An Ottawa start-up company has secured seed financing to help it develop software solutions for what it has identified as the soft underbelly of the Voice over IP revolution: security.

VoIPShield Systems has been in business and

product development for about a year, and recently received $2 million from Toronto’s Brightspark Ventures to complete development of two products, VoIP Audit and VoIP Guard.

Co-founder and CEO Paul Slaby said VoIP is really starting to take off, and will eventually replace old telephony systems at the enterprise and carrier levels. But there’s a piece of the puzzle still missing.

“Security hasn’t properly addressed yet, there’s an awareness in the industry this needs to be strengthened and done properly,” said Slaby. “There’s a pretty good opportunity here.”

Unlike data service, with a VoIP network uptime and quality of service are much more important. While you can wait for your e-mail to download, people expect a dial tone right away.

There are also new challenges arising from moving voice from an isolated telephony network to an IP network. By its nature, an IP network is far more open and less isolated, opening voice service to a whole new range of security risks.

Equipment vendors like Cisco Systems, Nortel Networks and Avaya are building security features into their products. While that’s a good thing, Slaby said enterprises and carriers need to operate in a multi-vendor environment, and need tools to evaluate vendor claims. “There is no such thing as bullet-proof security, we know that from data networks and it’s the same for voice,” said Slaby.

VoIPShield’s first product, VoIP Audit, is currently in Alpha testing and beta customers have been lined-up for a June release. Slaby said there has been strong interest from security consultants and integrators who could offer services around the product.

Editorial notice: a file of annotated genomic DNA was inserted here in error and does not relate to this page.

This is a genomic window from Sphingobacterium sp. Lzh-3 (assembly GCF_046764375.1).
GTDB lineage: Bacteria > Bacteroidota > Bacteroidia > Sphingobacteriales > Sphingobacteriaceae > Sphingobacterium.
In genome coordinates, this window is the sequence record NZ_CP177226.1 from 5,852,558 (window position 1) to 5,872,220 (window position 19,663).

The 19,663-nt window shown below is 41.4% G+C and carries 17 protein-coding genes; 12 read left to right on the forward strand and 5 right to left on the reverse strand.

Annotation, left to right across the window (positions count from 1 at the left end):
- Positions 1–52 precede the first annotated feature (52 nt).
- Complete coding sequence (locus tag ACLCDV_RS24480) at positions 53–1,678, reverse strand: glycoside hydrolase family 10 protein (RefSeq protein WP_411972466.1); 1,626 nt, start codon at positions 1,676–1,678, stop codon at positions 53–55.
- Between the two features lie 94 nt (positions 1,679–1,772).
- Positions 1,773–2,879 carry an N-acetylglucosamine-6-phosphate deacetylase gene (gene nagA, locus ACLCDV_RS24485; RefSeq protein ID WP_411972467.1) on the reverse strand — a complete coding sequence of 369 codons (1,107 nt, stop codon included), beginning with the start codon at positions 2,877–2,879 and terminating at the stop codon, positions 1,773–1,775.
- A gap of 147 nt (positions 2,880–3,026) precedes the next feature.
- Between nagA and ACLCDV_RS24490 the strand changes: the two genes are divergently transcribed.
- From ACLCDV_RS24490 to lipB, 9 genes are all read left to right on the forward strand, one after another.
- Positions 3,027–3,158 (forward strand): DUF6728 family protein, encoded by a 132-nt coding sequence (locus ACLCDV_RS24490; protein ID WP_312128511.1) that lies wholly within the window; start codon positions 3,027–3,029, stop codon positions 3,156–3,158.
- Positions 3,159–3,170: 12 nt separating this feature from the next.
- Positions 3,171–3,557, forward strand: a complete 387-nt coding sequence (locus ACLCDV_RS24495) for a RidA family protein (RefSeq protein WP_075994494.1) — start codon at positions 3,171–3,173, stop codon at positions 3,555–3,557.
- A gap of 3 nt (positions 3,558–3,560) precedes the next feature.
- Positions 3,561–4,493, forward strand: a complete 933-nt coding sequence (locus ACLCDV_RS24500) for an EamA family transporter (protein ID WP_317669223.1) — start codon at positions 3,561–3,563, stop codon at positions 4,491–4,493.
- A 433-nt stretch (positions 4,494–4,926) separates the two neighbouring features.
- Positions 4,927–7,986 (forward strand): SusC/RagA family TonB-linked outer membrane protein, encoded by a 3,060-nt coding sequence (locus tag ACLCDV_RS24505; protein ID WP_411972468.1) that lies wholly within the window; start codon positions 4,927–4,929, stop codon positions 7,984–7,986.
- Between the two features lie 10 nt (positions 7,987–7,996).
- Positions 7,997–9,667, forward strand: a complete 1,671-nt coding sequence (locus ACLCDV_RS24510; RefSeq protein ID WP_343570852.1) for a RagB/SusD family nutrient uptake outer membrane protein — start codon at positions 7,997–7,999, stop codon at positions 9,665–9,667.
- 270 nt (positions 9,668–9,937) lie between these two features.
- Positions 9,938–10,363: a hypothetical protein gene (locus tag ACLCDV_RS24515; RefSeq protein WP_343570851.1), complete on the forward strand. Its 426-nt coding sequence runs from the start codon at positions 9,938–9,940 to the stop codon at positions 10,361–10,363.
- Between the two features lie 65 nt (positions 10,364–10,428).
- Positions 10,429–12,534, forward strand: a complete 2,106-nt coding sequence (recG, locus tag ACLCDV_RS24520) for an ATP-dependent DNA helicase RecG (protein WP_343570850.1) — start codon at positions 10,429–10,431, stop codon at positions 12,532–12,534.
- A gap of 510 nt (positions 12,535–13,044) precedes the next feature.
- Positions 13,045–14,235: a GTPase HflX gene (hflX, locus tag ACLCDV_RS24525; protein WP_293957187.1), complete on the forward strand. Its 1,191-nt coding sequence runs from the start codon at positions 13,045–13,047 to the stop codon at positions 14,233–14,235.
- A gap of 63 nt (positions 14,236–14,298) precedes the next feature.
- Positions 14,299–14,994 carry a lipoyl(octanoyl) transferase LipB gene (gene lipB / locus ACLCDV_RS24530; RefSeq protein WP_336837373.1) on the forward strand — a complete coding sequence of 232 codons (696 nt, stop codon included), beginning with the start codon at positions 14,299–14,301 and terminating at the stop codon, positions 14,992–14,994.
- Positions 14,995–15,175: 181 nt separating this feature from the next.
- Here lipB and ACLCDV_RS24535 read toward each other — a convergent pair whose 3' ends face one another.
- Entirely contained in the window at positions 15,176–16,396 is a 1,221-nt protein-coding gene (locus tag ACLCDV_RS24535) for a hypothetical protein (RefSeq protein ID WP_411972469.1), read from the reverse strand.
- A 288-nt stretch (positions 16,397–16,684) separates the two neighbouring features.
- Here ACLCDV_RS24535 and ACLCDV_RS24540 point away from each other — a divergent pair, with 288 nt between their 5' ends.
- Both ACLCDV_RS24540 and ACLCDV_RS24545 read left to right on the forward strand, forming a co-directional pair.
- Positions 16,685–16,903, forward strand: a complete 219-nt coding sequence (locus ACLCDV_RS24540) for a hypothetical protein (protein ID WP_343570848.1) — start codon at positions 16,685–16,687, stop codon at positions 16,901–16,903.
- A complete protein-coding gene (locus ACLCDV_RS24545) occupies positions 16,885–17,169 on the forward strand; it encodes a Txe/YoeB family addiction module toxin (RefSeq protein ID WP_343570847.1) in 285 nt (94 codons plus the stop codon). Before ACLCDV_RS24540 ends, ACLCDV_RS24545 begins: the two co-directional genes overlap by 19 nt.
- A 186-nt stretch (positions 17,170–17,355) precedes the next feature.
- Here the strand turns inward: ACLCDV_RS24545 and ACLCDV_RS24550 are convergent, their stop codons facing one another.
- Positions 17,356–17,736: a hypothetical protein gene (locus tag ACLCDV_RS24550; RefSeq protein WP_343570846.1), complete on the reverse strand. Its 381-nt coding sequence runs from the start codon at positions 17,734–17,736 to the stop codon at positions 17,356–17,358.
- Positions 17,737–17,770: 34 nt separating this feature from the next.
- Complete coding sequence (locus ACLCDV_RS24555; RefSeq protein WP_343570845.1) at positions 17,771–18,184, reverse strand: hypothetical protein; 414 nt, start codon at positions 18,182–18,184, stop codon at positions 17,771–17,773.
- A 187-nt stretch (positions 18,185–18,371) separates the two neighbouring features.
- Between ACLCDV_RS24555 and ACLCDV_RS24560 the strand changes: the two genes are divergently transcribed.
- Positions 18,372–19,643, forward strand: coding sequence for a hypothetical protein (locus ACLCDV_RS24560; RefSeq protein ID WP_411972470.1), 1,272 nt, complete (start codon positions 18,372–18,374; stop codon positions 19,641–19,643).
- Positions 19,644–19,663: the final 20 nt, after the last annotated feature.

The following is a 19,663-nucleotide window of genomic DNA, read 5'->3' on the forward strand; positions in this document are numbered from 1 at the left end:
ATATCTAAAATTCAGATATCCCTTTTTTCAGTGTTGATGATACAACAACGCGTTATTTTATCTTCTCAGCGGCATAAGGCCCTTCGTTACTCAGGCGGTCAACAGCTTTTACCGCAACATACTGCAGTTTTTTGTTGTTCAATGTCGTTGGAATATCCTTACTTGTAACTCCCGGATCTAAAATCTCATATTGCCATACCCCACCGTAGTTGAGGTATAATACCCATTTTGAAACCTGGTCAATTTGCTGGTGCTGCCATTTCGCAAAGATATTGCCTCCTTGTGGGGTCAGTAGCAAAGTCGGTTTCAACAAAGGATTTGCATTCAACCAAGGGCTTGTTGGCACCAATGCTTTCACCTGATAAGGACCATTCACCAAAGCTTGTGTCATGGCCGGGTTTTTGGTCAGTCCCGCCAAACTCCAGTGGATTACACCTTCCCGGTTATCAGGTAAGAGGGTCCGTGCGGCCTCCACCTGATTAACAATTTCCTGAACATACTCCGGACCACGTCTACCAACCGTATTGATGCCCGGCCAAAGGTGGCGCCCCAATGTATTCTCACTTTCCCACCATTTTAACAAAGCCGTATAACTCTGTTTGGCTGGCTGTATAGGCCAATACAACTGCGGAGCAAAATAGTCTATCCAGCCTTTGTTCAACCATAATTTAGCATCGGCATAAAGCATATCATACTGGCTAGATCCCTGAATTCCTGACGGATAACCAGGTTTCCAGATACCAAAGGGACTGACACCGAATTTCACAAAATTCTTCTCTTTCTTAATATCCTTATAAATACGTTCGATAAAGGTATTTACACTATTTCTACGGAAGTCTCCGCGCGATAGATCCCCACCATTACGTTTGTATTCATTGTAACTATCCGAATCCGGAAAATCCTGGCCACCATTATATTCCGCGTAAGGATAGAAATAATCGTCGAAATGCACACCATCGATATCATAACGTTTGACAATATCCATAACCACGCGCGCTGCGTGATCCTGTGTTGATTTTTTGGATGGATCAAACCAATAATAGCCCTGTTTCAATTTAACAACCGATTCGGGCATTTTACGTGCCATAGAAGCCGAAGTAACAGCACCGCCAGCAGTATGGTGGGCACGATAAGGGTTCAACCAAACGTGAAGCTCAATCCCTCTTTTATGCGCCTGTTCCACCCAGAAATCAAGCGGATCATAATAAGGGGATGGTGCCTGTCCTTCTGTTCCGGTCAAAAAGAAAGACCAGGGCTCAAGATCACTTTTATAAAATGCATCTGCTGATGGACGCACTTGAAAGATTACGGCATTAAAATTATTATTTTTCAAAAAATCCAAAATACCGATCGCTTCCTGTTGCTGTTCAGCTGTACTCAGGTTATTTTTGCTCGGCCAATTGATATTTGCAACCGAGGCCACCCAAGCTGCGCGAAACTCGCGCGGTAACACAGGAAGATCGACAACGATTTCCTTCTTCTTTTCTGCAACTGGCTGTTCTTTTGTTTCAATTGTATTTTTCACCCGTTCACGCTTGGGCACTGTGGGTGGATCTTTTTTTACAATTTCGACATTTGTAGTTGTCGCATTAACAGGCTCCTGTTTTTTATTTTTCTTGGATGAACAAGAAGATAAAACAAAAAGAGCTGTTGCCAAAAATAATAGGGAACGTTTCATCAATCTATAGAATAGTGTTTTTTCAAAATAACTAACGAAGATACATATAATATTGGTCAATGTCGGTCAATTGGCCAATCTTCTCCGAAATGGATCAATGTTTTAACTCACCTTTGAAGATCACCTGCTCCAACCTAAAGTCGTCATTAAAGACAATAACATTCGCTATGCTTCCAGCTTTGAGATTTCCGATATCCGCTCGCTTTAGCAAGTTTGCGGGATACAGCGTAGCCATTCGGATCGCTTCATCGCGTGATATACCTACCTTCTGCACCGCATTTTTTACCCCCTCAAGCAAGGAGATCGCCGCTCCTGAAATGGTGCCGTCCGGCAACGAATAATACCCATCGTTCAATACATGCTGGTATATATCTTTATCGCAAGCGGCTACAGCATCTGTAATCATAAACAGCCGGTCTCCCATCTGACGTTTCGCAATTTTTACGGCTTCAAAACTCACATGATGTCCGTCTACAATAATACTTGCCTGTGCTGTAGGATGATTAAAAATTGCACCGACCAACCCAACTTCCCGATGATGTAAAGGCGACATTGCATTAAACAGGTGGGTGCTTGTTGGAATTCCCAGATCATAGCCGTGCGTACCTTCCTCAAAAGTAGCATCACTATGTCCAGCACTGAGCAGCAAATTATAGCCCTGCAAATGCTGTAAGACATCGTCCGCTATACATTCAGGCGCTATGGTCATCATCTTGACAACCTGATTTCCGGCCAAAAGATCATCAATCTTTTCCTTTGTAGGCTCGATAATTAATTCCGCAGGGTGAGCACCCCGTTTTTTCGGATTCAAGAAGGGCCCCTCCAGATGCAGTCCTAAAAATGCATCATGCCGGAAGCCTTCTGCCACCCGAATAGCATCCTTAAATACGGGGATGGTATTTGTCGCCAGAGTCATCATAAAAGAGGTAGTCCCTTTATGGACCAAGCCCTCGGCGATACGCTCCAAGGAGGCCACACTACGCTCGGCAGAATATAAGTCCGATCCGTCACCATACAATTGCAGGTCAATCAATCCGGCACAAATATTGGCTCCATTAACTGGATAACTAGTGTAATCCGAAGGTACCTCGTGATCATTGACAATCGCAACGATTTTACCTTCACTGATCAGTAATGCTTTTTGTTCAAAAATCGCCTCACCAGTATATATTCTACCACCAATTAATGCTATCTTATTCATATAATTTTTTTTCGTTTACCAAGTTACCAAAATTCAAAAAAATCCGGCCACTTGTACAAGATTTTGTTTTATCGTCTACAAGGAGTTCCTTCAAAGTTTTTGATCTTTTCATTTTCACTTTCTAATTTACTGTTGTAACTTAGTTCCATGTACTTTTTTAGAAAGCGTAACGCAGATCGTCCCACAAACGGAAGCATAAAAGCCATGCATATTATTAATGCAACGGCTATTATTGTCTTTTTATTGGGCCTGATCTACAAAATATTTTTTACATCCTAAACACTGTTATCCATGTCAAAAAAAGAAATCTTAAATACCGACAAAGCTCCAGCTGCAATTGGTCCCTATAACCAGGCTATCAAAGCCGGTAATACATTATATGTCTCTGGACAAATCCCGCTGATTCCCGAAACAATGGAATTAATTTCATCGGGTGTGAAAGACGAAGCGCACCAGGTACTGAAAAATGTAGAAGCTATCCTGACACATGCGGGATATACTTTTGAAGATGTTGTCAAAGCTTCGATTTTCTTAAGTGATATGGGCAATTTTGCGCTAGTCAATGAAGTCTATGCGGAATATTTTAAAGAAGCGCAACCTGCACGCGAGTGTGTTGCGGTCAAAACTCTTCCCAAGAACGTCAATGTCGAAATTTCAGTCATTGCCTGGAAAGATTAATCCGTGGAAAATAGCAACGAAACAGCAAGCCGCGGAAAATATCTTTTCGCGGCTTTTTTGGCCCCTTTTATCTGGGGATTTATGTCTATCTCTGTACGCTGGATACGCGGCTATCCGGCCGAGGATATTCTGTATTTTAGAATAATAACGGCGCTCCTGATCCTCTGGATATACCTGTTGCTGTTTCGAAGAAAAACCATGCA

“As VoIP technology is being deployed there’s a lot of confusion and lack of understanding around how it needs to be done and the security risks,” said Slaby. “These security management tools will allow them to manage and assess the situation pre- and post-deployment.”

They’re also working on a more complex product, VoIP Guard, scheduled for Beta release by the end of the year. It is designed to protect networks from those risks identified, like a rapidly propagating worm.

“It’s a VoIP-specific threat mitigation system,” said Slaby. “This product will be able to manage that situation so you maintain voice communications even in the presence of a worm or other threat.

In the U.S., an industry group has been formed to identify and research VoIP security risks, and raise awareness of the issue. Members of the VoIP Security Alliance include Avaya, Symantec and 3Com, as well as Nortel Networks and Bell Canada.

“It’s a fairly nascent market still but there are definitely companies that are working on and marketing voice-specific solutions,” said spokesperson Laura Craddick. “I think you’ll see more and more of that as VoIP becomes more prevalent.”

Because it’s still a fairly new technology and not much research has been done, Craddick said there’s not a lot of known VoIP security threats. As with most technologies, as it becomes more prevalent it becomes more of a target for hackers. The alliance aims to address that by researching the threats and sharing best practices

While it’s a new technology, IDC Canada’s vice-president of IT security research, Joe Greene, said security fears have been one of the factors limiting wider adoption of VoIP. By moving onto an open IT system, it becomes wide open to the same kinds of risks faced by data networks, like denial of service attacks and spamming to identity theft and manipulation.

“We’re already seeing that in the voice world with cell phone attacks,” said Greene. “Anything that is attackable, (hackers) are going to turn their attention to it eventually.”

As more companies do turn their attention to developing security products for VoIP, Greene said those types of fears will eventually go away, letting users have more faith in the technology and fueling wider adoption.

“Any products and services that help protect the network will obviously help the service providers market and sell their services,” said Greene.

Comment: info@itbusiness.ca

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